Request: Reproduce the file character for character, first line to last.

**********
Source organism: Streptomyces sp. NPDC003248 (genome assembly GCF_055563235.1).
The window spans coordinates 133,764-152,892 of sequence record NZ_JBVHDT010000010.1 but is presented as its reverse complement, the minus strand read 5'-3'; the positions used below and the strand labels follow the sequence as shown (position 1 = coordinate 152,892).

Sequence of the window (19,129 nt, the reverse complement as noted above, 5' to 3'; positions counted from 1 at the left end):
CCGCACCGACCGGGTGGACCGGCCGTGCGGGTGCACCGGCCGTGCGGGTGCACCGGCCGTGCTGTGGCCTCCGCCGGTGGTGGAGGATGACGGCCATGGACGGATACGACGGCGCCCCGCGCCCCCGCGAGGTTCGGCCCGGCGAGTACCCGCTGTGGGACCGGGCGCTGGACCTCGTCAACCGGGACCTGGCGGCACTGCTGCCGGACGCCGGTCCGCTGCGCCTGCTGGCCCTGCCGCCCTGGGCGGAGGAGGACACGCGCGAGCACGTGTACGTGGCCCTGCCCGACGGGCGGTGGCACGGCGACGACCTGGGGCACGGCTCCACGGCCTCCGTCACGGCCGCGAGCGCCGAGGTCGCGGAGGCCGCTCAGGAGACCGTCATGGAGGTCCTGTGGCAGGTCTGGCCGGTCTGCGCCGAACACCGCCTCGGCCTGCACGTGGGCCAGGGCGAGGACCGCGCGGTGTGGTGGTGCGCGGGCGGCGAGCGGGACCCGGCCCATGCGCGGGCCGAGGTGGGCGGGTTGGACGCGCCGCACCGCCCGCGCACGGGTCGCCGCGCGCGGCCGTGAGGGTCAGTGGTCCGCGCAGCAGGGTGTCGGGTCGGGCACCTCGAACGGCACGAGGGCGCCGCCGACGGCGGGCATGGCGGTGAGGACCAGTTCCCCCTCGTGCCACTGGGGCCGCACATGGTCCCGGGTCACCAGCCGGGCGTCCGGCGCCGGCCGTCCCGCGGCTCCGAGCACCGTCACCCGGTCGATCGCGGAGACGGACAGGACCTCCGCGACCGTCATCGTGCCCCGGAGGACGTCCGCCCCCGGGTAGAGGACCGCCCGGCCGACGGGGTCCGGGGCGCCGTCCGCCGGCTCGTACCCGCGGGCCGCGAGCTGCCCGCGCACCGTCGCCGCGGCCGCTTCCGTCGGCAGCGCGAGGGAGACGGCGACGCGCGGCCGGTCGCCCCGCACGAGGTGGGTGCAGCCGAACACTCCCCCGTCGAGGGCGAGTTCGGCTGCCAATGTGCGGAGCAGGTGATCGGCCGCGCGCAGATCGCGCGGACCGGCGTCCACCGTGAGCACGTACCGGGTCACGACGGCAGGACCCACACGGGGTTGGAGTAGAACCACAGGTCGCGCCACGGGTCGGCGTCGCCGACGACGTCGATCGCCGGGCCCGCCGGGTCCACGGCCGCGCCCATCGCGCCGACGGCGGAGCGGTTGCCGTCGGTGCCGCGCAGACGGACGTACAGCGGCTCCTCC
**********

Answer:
Source organism: Streptomyces sp. NPDC003248 (genome assembly GCF_055563235.1).
The window spans coordinates 133,764-152,892 of sequence record NZ_JBVHDT010000010.1 but is presented as its reverse complement, the minus strand read 5'-3'; the positions used below and the strand labels follow the sequence as shown (position 1 = coordinate 152,892).

Sequence of the window (19,129 nt, the reverse complement as noted above, 5' to 3'; positions counted from 1 at the left end):
CCGCACCGACCGGGTGGACCGGCCGTGCGGGTGCACCGGCCGTGCGGGTGCACCGGCCGTGCTGTGGCCTCCGCCGGTGGTGGAGGATGACGGCCATGGACGGATACGACGGCGCCCCGCGCCCCCGCGAGGTTCGGCCCGGCGAGTACCCGCTGTGGGACCGGGCGCTGGACCTCGTCAACCGGGACCTGGCGGCACTGCTGCCGGACGCCGGTCCGCTGCGCCTGCTGGCCCTGCCGCCCTGGGCGGAGGAGGACACGCGCGAGCACGTGTACGTGGCCCTGCCCGACGGGCGGTGGCACGGCGACGACCTGGGGCACGGCTCCACGGCCTCCGTCACGGCCGCGAGCGCCGAGGTCGCGGAGGCCGCTCAGGAGACCGTCATGGAGGTCCTGTGGCAGGTCTGGCCGGTCTGCGCCGAACACCGCCTCGGCCTGCACGTGGGCCAGGGCGAGGACCGCGCGGTGTGGTGGTGCGCGGGCGGCGAGCGGGACCCGGCCCATGCGCGGGCCGAGGTGGGCGGGTTGGACGCGCCGCACCGCCCGCGCACGGGTCGCCGCGCGCGGCCGTGAGGGTCAGTGGTCCGCGCAGCAGGGTGTCGGGTCGGGCACCTCGAACGGCACGAGGGCGCCGCCGACGGCGGGCATGGCGGTGAGGACCAGTTCCCCCTCGTGCCACTGGGGCCGCACATGGTCCCGGGTCACCAGCCGGGCGTCCGGCGCCGGCCGTCCCGCGGCTCCGAGCACCGTCACCCGGTCGATCGCGGAGACGGACAGGACCTCCGCGACCGTCATCGTGCCCCGGAGGACGTCCGCCCCCGGGTAGAGGACCGCCCGGCCGACGGGGTCCGGGGCGCCGTCCGCCGGCTCGTACCCGCGGGCCGCGAGCTGCCCGCGCACCGTCGCCGCGGCCGCTTCCGTCGGCAGCGCGAGGGAGACGGCGACGCGCGGCCGGTCGCCCCGCACGAGGTGGGTGCAGCCGAACACTCCCCCGTCGAGGGCGAGTTCGGCTGCCAATGTGCGGAGCAGGTGATCGGCCGCGCGCAGATCGCGCGGACCGGCGTCCACCGTGAGCACGTACCGGGTCACGACGGCAGGACCCACACGGGGTTGGAGTAGAACCACAGGTCGCGCCACGGGTCGGCGTCGCCGACGACGTCGATCGCCGGGCCCGCCGGGTCCACGGCCGCGCCCATCGCGCCGACGGCGGAGCGGTTGCCGTCGGTGCCGCGCAGACGGACGTACAGCGGCTCCTCC